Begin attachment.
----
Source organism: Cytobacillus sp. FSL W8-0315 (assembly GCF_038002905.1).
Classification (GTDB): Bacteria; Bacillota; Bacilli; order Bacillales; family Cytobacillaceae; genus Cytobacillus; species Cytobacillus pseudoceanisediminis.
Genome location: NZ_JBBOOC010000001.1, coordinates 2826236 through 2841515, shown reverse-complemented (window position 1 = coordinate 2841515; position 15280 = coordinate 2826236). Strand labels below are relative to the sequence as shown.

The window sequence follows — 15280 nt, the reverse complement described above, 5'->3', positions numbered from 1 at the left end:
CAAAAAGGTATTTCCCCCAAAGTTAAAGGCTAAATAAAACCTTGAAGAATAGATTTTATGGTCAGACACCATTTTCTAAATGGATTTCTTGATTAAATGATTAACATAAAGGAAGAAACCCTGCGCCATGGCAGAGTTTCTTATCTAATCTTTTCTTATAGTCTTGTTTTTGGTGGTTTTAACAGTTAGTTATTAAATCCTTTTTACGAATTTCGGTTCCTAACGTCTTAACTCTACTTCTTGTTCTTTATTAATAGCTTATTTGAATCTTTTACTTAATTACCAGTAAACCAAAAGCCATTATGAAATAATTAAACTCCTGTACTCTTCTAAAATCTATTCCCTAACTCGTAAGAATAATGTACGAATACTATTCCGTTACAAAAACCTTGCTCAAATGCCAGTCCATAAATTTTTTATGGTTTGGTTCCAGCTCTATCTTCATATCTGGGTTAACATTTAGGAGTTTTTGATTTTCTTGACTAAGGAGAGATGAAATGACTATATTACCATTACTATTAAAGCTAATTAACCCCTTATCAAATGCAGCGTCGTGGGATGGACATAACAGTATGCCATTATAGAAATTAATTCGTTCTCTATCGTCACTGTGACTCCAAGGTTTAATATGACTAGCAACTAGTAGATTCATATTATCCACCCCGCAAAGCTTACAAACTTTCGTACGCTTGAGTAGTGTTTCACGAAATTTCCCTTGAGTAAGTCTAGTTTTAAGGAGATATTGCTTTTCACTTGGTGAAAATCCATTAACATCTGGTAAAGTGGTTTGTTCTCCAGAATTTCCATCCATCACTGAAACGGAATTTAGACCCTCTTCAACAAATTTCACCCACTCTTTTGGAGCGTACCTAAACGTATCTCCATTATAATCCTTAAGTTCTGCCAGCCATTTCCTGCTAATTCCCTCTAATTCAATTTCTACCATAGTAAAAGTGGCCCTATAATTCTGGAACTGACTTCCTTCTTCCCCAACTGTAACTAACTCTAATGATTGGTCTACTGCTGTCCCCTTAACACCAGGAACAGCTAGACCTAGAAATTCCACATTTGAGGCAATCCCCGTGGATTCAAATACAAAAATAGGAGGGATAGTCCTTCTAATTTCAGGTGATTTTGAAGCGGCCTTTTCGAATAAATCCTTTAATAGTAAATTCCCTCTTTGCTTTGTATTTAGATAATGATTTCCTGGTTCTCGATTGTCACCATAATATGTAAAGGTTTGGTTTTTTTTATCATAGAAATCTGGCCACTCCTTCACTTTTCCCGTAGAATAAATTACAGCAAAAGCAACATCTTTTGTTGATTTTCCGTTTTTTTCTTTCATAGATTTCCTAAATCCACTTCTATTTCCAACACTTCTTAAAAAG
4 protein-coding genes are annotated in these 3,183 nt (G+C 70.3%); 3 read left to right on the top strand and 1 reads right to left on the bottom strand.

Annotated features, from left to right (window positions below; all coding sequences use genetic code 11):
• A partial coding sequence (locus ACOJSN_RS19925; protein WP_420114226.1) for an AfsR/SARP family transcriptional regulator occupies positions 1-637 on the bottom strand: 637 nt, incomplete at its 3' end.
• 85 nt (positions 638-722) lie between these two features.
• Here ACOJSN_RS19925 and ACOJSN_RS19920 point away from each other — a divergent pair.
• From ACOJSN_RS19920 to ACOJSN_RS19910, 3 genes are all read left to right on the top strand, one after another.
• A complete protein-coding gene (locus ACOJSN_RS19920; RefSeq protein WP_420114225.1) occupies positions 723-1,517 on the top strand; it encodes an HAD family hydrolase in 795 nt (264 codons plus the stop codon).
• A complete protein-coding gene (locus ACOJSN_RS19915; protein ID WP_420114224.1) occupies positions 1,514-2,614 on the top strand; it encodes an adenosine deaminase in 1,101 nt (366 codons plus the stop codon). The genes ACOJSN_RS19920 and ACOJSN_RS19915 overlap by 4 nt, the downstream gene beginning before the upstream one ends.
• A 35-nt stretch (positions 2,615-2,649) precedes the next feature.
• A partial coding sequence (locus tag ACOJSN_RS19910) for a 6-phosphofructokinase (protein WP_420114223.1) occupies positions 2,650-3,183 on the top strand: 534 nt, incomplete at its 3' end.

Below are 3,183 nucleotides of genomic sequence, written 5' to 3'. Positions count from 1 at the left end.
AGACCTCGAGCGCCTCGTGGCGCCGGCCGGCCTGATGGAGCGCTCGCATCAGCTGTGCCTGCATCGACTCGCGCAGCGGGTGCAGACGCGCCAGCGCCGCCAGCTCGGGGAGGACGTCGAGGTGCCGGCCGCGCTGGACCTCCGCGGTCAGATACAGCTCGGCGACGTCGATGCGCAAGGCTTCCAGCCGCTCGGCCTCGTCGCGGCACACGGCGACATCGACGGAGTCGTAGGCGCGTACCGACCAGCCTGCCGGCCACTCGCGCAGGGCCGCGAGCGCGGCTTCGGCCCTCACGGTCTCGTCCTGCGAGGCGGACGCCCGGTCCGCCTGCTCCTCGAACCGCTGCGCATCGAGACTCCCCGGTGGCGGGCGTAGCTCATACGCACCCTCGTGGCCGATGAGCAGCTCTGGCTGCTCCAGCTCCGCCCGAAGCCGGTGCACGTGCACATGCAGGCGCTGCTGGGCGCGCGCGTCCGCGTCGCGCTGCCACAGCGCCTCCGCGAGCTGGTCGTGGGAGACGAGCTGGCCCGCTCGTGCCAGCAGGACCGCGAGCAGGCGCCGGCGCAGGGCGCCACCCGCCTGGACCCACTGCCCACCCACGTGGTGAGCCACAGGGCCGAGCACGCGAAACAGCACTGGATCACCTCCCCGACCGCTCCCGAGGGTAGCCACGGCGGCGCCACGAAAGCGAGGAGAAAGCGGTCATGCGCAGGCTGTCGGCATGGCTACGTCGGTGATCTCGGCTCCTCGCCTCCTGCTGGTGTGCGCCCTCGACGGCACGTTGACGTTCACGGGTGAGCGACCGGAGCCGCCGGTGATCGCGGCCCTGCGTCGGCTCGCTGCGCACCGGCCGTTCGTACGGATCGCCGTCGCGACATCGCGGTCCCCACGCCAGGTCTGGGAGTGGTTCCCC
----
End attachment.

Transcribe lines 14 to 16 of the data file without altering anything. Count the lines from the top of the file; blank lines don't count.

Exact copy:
• A 35-nt stretch (positions 2,615-2,649) precedes the next feature.
• A partial coding sequence (locus tag ACOJSN_RS19910) for a 6-phosphofructokinase (protein WP_420114223.1) occupies positions 2,650-3,183 on the top strand: 534 nt, incomplete at its 3' end.

Below are 3,183 nucleotides of genomic sequence, written 5' to 3'. Positions count from 1 at the left end.